To each of these three constraints New Labour had a clear answer, based on conceding some ground to the right in order to focus on other fronts where recognisably left of centre policy goals could be advanced. This is not to say that New Labour politicians judged these compromises correctly in every case – they did not – but it is to note that the architects of the Blair and Brown government had at least thought about the politics of power in some depth. Jeremy Corbyn’s supporters have not yet shown that they are thinking deeply enough about how a Labour Party led from the hard left can overcome the obstacles to achieving their political goals. They owe those of us who do not want to live under a Conservative government until 2025 – and all that implies for the welfare state and public services – a serious analysis of how a radical Labour Party can draw on actually existing social forces. In the absence of such an analysis, it is hard not to worry that the Labour left is ultimately confecting a major setback for the cause of a more equal and democratic Britain.

[i] K. Marx, The Eighteenth Brumaire of Louis Bonaparte [1852], in T. Carver, ed., Marx: Later Political Writings, Cambridge, Cambridge University Press, 1996, p. 32.
[ii] A similar point was also made by Martin McIvor after Labour’s 2010 election defeat in an analysis to which I am indebted: ‘The lessons of power’, Renewal, vol. 18 no. 3/4, 2010, pp. 6-8.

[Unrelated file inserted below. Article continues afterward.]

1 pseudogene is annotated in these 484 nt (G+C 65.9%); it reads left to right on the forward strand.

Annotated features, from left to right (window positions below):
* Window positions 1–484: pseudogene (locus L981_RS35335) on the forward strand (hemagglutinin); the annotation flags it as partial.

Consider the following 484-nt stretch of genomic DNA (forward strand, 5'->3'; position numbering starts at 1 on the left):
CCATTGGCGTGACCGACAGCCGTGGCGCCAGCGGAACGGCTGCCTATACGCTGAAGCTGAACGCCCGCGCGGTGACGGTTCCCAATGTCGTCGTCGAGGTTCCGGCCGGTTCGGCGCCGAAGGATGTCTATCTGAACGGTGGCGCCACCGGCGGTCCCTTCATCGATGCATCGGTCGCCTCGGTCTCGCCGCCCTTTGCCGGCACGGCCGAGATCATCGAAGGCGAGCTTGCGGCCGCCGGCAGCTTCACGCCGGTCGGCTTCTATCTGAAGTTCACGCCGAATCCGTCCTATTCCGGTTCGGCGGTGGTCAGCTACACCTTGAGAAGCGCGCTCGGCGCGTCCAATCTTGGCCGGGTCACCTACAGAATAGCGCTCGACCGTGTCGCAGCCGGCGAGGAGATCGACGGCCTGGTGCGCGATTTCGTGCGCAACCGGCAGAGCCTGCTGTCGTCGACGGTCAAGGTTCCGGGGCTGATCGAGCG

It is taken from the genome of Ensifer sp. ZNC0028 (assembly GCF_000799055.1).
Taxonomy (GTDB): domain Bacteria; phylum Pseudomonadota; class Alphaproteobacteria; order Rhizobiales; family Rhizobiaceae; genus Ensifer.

[iii] For comprehensive evidence of this point, see A. Offer, ‘British manual workers: from producers to consumers’, Contemporary British History, vol. 22 no. 4, 2008, pp. 538-71.
[iv] On Corbynism as more about movement-building than conventional electoral politics, see J. Gilbert, ‘Corbyn – what’s a leader really for?’, OpenDemocracy, 1 December 2015, https://opendemocracy.net/uk/jeremy-gilbert/corbyn-whats-leader-really-for; J. McDonnell, ‘Labour can be the most powerful force for progressive change in generations’, Guardian, 5 December 2015.
[v] A. B. Atkinson, Inequality: What Can be Done?, Cambridge MA, Harvard University Press, 2015, pp. 179-91, 281-99.
[vi] C. Giles, ‘How to be hard left without being stupid’, Financial Times, 26 August 2015.